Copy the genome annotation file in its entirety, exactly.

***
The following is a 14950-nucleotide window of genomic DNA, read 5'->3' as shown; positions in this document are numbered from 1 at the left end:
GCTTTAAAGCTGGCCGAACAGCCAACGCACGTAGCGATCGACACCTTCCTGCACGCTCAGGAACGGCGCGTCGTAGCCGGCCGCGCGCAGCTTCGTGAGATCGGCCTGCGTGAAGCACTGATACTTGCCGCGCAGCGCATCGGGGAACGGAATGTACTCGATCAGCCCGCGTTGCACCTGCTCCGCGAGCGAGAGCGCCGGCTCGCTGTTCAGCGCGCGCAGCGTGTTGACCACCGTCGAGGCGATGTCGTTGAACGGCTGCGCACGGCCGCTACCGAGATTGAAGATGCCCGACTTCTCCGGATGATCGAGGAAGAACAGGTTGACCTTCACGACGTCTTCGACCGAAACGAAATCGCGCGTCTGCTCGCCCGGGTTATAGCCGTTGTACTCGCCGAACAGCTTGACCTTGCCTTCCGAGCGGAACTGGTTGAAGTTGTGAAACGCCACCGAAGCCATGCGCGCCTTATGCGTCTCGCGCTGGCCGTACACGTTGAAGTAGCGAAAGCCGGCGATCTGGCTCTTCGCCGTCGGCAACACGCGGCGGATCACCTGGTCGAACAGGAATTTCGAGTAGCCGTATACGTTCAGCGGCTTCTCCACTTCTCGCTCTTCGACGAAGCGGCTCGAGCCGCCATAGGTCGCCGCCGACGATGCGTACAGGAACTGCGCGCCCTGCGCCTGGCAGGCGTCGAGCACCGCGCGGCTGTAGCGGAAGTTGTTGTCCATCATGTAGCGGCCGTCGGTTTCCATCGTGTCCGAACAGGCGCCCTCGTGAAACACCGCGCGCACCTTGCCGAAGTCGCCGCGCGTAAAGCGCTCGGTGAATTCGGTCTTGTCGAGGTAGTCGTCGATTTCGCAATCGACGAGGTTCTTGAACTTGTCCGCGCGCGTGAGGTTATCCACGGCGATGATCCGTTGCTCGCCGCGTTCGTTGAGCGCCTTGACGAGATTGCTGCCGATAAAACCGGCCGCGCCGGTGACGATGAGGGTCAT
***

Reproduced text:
The following is a 14950-nucleotide window of genomic DNA, read 5'->3' as shown; positions in this document are numbered from 1 at the left end:
GCTTTAAAGCTGGCCGAACAGCCAACGCACGTAGCGATCGACACCTTCCTGCACGCTCAGGAACGGCGCGTCGTAGCCGGCCGCGCGCAGCTTCGTGAGATCGGCCTGCGTGAAGCACTGATACTTGCCGCGCAGCGCATCGGGGAACGGAATGTACTCGATCAGCCCGCGTTGCACCTGCTCCGCGAGCGAGAGCGCCGGCTCGCTGTTCAGCGCGCGCAGCGTGTTGACCACCGTCGAGGCGATGTCGTTGAACGGCTGCGCACGGCCGCTACCGAGATTGAAGATGCCCGACTTCTCCGGATGATCGAGGAAGAACAGGTTGACCTTCACGACGTCTTCGACCGAAACGAAATCGCGCGTCTGCTCGCCCGGGTTATAGCCGTTGTACTCGCCGAACAGCTTGACCTTGCCTTCCGAGCGGAACTGGTTGAAGTTGTGAAACGCCACCGAAGCCATGCGCGCCTTATGCGTCTCGCGCTGGCCGTACACGTTGAAGTAGCGAAAGCCGGCGATCTGGCTCTTCGCCGTCGGCAACACGCGGCGGATCACCTGGTCGAACAGGAATTTCGAGTAGCCGTATACGTTCAGCGGCTTCTCCACTTCTCGCTCTTCGACGAAGCGGCTCGAGCCGCCATAGGTCGCCGCCGACGATGCGTACAGGAACTGCGCGCCCTGCGCCTGGCAGGCGTCGAGCACCGCGCGGCTGTAGCGGAAGTTGTTGTCCATCATGTAGCGGCCGTCGGTTTCCATCGTGTCCGAACAGGCGCCCTCGTGAAACACCGCGCGCACCTTGCCGAAGTCGCCGCGCGTAAAGCGCTCGGTGAATTCGGTCTTGTCGAGGTAGTCGTCGATTTCGCAATCGACGAGGTTCTTGAACTTGTCCGCGCGCGTGAGGTTATCCACGGCGATGATCCGTTGCTCGCCGCGTTCGTTGAGCGCCTTGACGAGATTGCTGCCGATAAAACCGGCCGCGCCGGTGACGATGAGGGTCAT